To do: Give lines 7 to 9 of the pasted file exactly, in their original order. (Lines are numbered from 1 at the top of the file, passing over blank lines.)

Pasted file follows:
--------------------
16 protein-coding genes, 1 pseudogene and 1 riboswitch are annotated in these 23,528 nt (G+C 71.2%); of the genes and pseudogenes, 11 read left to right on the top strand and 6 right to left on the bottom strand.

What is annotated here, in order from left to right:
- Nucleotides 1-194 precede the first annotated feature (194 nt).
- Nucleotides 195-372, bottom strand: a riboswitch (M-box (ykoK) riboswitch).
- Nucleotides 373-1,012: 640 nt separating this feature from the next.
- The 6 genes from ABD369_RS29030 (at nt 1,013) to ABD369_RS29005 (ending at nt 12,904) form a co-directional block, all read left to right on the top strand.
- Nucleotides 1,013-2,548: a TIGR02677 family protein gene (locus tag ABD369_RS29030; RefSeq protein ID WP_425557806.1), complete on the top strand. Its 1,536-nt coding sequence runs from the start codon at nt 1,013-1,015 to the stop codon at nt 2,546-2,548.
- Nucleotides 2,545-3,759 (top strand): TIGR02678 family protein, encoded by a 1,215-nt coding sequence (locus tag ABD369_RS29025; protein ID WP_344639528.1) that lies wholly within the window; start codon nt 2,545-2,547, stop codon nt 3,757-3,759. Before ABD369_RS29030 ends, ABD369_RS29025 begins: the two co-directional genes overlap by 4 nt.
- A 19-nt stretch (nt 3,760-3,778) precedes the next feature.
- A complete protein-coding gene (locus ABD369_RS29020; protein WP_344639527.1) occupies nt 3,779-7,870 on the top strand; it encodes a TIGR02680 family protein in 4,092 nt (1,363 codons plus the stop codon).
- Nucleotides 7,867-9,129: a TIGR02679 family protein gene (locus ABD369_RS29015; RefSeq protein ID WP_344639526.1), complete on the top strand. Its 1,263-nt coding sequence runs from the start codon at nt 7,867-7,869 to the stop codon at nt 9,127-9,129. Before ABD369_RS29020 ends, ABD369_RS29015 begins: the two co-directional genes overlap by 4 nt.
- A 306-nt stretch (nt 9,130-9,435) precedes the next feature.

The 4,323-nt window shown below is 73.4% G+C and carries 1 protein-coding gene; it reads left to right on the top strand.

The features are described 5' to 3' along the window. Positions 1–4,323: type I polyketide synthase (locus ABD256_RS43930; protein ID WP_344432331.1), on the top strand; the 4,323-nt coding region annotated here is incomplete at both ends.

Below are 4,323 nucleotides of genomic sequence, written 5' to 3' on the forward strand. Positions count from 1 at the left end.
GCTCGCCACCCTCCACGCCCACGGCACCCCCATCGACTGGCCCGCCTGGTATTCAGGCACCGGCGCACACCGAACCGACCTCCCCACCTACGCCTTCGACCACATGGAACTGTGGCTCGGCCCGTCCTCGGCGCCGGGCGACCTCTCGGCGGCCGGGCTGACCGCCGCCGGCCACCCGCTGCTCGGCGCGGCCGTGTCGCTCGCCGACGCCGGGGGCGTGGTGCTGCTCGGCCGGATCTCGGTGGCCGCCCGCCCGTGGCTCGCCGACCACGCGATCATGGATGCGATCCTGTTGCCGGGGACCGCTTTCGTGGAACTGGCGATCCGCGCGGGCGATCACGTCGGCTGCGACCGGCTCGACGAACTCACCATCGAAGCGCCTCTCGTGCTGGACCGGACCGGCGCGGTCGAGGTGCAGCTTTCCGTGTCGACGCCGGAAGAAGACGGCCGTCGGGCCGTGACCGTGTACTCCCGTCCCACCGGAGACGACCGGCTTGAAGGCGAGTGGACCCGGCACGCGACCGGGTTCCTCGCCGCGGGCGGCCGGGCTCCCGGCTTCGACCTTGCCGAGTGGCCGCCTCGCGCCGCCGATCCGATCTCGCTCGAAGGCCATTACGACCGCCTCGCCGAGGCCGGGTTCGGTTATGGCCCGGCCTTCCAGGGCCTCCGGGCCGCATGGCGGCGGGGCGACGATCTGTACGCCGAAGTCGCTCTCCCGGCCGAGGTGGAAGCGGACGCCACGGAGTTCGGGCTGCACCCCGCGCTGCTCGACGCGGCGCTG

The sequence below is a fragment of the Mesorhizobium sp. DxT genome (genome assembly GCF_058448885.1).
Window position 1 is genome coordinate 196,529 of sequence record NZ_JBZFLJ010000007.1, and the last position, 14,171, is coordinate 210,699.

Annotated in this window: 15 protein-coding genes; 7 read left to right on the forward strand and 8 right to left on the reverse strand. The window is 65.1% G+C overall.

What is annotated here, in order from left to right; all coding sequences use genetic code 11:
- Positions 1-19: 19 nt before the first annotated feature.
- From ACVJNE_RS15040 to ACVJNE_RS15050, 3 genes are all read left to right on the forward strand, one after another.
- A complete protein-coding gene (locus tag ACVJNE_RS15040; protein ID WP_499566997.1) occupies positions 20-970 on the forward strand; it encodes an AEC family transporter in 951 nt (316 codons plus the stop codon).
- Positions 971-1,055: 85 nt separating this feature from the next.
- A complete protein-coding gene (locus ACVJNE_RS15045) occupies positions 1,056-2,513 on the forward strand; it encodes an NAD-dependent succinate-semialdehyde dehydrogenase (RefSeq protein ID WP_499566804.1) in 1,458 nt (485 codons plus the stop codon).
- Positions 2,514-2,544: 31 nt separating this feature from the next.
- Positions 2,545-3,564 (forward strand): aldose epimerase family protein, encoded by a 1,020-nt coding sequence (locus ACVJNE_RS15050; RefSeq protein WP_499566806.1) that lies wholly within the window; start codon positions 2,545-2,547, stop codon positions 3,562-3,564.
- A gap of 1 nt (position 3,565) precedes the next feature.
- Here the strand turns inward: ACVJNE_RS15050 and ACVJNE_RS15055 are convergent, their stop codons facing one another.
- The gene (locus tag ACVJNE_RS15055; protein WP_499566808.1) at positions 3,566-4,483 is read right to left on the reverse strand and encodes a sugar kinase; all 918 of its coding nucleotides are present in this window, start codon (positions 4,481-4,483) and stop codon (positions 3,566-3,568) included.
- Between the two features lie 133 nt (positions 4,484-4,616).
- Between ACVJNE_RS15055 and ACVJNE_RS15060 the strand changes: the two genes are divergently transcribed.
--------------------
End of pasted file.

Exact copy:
- Nucleotides 1,013-2,548: a TIGR02677 family protein gene (locus tag ABD369_RS29030; RefSeq protein ID WP_425557806.1), complete on the top strand. Its 1,536-nt coding sequence runs from the start codon at nt 1,013-1,015 to the stop codon at nt 2,546-2,548.
- Nucleotides 2,545-3,759 (top strand): TIGR02678 family protein, encoded by a 1,215-nt coding sequence (locus tag ABD369_RS29025; protein ID WP_344639528.1) that lies wholly within the window; start codon nt 2,545-2,547, stop codon nt 3,757-3,759. Before ABD369_RS29030 ends, ABD369_RS29025 begins: the two co-directional genes overlap by 4 nt.
- A 19-nt stretch (nt 3,760-3,778) precedes the next feature.